FIG. 12 demonstrates the configuration utilized for the functioning of the traction device 300, whether as a traction device on a thrombus or embolus, a filter device, or a tensioning device. The inner member 303 may be moved relative to the outer sleeve 302 as indicated by the arrow 307. This relative motion can cause the annular braid 304 to expand radially as shown at location 308. Typically, the inner shaft of this device 300 is translated proximally relative to the outer shaft causing the braid to expand in a more or less linear relationship to the degree of translation. The materials and construction of the braid for this traction device 300 may be chosen to increase the degree of outward radial force to insure anchoring, tensioning, and occlusion and to maximize the outward radial force.

As demonstrated in FIG. 13, the wall 310 of the blood vessel BV may be expanded by the expansion of the wire basket 304 in this case as the basket is secured to the wall. In fact, the object of the prior art device 300 is to provide enough outward radial pressure to the vessel wall 310 to firmly secure it to the vessel wall so that it may be used as a tensioning device to advance other devices coaxially over it, to occlude the vessel and to anchor it firmly to the vessel wall. In these instances and for these applications, it may be advantageous to create an expansile element that exerts excessive outward radial force to the vessel wall to achieve the desired results in that particular application.

The vessel wall 310 may easily be damaged by the intended overexpansion or the inadvertent overexpansion of the braid, or other expansile element, in a vessel. This damage is illustrated in FIG. 13 by the area of hemorrhage or dissection 311 in the media of the blood vessel wall 310. This damage may incite the exuberant reparative effort of the blood vessel BV that results in restenosis. This damage caused by the uncontrolled expansion and distension of the blood vessel BV can stimulate a cascade of events in which smooth muscle cells and other pleuripotential cells migrate toward the lumen and create a scar of sort that may occlude or severely narrow the vessel demanding further intervention at a later date. Addressing this dilemma is an object of the present disclosure.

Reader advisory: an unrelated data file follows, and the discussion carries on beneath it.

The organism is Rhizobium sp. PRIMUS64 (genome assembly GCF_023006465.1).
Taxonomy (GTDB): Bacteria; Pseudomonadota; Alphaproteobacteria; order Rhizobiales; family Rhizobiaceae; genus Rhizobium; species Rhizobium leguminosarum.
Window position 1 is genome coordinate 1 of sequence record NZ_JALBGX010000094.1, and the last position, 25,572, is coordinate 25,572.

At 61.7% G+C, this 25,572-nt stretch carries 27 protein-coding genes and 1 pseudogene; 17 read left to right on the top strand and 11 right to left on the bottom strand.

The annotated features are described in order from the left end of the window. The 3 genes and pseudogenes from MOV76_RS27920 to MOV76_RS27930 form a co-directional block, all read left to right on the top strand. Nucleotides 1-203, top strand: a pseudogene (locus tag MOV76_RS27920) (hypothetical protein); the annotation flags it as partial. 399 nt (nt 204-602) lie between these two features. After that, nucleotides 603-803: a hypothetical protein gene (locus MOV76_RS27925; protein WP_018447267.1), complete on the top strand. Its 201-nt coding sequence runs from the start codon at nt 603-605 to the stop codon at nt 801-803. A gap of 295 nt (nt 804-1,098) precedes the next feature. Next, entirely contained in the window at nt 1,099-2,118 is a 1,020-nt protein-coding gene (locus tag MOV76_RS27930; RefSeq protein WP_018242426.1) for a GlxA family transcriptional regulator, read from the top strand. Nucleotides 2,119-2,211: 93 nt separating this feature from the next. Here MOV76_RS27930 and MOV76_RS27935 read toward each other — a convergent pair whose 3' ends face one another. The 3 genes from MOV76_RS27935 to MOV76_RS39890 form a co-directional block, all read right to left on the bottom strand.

The current inventor has conducted experiments have shown that damage to the arterial wall can be avoided by such a device if constructed of Nitinol wires treated to provide a combination of stiffness and flexibility that not only creates a limited amount of outward radial force against the wall, but also causes the braid to elongate when placed in smaller vessels. This limited radial force and elongation are illustrated by the present traction device 100a in FIG. 14. When the inner member 303 is retracted relative to the outer sleeve 302, the braid or other expansile element 304 expands to the vessel wall 310 but does not expand the wall 310. Instead, because of the combination of structural features, the braid or other expansile element 304 elongates and does not distend or damage the vessel wall as in FIG. 13. There is no hemorrhage or dissection 311 with the elongation in FIG. 14 as there is with the forceful radial expansion illustrated in FIG. 13. This lack of hemorrhage or dissection 311 may prevent the restenosis reaction from occurring. Generally, the traction device 300a may not anchor or serve as a tensioning means as in the prior art device 300, but the device of FIG. 14 may still function as a filter, clot traction device, or occluder.

It is important that the improved current device provide a consistent and balanced outward radial force over a fairly wide range of vessel diameters as well. In other words, the current device, because of a combination of structural elements, should provide a limited amount of outward radial force insufficient to damage the vessel wall which is independent of the vessel wall diameter over a range of vessel diameters.

While the current disclosure discusses the specific location of the elastomer and the elastomer free portion of the braid, there may in certain instances be a need for the elastomer to cover or be applied to only a minimal section of the braid. This may especially be true when complete occlusion is not desirable. In these instances, the devices may be constructed similarly to the above examples, with the elastomer free section comprising a majority or even all of the braid. The elastomer containing section may be small or absent in at least these cases. The elastomer containing section may be placed on the braid so that a portion of the funnel is impermeable, but the funnel apparatus would typically not obstruct or occlude flow.